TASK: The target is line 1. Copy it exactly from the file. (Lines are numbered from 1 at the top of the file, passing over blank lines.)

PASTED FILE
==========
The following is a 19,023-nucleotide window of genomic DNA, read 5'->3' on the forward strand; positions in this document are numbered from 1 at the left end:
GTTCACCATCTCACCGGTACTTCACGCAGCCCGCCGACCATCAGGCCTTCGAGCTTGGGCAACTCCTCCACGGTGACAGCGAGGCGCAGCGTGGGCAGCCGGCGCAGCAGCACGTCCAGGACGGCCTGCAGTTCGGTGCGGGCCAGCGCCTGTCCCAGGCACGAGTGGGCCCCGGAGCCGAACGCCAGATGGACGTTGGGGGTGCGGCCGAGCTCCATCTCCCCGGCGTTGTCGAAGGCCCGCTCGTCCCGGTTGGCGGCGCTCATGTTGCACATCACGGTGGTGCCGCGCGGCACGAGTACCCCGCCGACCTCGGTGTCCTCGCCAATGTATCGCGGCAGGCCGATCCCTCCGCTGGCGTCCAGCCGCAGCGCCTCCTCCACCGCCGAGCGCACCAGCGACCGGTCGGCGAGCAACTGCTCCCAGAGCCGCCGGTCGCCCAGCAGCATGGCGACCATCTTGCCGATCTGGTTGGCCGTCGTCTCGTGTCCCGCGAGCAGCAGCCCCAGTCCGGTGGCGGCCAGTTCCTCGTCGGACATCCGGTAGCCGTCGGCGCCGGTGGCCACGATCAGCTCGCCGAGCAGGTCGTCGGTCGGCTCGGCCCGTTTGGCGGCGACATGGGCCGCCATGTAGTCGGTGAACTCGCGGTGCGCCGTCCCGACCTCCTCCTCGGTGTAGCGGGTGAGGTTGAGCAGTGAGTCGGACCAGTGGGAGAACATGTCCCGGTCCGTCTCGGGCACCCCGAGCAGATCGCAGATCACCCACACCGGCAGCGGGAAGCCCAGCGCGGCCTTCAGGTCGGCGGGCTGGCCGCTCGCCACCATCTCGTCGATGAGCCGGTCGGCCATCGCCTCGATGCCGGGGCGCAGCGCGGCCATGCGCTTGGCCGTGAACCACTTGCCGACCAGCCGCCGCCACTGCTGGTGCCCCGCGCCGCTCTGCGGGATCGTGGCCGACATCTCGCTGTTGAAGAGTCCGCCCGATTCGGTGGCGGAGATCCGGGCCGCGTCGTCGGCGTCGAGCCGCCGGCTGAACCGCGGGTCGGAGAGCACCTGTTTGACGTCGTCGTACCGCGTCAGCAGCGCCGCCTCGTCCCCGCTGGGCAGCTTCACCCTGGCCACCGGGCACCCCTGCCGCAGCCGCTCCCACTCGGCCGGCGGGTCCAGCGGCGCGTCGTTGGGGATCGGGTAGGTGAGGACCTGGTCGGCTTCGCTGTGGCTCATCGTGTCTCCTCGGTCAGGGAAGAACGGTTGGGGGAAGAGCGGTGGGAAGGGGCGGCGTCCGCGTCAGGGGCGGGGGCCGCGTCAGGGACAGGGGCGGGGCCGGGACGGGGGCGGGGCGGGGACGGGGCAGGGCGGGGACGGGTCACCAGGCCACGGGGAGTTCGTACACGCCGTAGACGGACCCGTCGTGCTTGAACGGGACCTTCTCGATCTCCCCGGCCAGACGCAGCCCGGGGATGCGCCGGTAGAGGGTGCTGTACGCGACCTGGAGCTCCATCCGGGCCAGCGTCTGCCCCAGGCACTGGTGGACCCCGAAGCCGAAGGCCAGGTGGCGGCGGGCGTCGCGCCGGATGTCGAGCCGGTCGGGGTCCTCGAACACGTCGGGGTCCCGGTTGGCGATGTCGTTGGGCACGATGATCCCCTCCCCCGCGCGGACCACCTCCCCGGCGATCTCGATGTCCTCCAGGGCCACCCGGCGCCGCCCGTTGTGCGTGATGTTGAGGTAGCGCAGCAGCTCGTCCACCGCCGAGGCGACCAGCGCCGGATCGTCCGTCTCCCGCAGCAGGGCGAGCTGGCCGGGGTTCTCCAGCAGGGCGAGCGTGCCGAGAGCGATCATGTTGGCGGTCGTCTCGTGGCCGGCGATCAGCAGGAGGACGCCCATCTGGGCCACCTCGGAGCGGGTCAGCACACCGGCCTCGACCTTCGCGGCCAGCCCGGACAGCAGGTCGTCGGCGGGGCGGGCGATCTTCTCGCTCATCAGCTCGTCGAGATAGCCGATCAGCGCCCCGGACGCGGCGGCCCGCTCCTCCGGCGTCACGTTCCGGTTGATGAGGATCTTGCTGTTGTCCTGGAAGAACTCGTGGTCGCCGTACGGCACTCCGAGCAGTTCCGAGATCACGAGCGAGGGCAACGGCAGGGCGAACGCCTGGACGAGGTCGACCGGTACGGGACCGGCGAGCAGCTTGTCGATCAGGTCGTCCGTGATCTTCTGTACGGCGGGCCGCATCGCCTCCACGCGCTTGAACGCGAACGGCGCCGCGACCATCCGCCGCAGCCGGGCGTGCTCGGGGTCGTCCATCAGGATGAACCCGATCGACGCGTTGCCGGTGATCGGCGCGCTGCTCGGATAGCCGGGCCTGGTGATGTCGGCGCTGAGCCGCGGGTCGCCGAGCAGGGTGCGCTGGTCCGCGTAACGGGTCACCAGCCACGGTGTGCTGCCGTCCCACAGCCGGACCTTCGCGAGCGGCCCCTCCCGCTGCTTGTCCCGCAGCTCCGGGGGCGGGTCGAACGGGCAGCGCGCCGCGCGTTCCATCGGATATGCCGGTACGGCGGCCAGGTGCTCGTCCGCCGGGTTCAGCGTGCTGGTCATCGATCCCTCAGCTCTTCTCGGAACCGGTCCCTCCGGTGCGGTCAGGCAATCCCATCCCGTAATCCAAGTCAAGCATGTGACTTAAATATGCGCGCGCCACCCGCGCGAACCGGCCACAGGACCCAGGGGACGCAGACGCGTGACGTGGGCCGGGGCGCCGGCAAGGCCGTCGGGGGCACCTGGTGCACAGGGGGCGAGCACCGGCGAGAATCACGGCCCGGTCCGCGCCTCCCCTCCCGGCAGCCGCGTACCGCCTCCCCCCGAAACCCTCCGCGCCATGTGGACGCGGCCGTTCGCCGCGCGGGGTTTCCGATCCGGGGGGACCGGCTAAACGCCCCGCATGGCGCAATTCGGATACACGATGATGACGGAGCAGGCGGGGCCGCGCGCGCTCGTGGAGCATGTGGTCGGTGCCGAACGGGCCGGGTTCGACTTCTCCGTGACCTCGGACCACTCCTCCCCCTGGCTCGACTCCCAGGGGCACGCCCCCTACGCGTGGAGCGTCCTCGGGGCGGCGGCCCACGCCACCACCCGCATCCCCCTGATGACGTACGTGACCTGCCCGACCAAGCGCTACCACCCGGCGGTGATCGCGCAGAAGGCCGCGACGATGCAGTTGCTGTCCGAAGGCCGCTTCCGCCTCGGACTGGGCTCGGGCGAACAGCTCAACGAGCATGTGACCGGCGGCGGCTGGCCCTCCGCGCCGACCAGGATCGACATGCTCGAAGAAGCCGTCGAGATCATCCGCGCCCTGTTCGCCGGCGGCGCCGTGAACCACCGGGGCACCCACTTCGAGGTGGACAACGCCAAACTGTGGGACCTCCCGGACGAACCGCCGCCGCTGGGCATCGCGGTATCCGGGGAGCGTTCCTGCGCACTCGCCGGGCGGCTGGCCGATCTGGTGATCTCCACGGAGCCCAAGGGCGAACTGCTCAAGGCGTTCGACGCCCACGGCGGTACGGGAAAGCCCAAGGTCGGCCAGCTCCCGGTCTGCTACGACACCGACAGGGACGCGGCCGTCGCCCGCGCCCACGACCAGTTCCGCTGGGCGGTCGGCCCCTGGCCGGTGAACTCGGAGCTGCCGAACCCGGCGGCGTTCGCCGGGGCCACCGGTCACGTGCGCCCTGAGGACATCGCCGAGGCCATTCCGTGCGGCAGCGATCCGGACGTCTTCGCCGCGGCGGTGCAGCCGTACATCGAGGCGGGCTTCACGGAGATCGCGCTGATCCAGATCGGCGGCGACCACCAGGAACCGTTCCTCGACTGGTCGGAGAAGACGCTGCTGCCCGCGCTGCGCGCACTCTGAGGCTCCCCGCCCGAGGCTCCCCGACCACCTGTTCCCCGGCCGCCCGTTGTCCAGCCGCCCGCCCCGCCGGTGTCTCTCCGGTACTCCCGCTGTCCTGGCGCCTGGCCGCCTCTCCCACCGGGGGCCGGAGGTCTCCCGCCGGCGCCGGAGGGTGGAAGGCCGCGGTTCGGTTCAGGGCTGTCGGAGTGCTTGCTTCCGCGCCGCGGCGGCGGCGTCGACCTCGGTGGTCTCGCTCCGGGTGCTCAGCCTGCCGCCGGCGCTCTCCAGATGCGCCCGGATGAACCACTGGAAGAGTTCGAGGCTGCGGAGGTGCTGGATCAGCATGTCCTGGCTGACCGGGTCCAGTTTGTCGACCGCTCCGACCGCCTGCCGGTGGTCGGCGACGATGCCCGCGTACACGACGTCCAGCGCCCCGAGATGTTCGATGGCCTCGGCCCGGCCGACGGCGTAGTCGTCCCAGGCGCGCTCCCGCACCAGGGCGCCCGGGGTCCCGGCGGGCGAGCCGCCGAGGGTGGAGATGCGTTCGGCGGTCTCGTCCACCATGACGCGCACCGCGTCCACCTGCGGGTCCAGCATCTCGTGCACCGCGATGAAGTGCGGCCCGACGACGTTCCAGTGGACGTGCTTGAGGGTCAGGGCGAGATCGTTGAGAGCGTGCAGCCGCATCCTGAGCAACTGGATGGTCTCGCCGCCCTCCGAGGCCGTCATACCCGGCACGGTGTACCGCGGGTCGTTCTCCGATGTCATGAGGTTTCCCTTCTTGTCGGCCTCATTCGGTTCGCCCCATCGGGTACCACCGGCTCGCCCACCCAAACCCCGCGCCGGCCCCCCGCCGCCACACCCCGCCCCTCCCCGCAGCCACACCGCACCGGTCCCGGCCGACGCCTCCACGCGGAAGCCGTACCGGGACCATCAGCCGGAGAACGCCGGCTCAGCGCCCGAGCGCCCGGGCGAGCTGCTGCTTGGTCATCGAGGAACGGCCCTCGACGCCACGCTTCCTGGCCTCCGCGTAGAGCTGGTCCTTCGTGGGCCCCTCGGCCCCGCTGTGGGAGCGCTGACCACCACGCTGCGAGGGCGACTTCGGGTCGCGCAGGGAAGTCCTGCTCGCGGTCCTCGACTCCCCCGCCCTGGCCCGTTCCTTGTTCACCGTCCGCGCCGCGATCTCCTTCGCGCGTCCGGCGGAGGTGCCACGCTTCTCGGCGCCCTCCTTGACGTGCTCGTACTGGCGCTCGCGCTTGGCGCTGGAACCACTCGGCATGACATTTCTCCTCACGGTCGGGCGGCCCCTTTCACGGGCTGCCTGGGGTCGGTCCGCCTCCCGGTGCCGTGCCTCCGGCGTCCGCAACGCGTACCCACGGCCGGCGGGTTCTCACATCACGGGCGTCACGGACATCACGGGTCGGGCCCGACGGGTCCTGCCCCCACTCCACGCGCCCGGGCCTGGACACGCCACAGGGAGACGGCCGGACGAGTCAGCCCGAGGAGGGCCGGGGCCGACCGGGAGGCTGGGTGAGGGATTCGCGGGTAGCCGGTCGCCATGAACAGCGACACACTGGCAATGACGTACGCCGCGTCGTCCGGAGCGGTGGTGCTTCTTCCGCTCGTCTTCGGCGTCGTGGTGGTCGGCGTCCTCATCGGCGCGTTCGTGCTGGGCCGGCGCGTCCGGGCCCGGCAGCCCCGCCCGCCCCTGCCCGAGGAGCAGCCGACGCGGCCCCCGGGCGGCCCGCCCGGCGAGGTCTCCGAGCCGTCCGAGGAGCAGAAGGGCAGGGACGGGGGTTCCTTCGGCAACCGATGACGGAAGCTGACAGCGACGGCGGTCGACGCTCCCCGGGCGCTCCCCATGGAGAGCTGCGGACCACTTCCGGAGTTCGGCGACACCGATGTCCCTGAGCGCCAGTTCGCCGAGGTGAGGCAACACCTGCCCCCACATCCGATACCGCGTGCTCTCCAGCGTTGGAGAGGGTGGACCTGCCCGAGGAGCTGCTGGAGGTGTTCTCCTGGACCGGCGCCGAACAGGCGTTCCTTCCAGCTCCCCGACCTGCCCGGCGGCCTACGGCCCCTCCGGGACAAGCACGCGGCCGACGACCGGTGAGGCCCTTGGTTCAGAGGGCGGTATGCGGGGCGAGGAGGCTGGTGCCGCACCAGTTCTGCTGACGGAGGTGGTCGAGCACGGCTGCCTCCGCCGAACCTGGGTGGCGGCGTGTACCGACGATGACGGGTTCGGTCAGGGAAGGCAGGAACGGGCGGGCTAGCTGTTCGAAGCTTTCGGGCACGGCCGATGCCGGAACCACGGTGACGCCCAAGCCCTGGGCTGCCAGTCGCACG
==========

The following is a 19,023-nucleotide window of genomic DNA, read 5'->3' on the forward strand; positions in this document are numbered from 1 at the left end: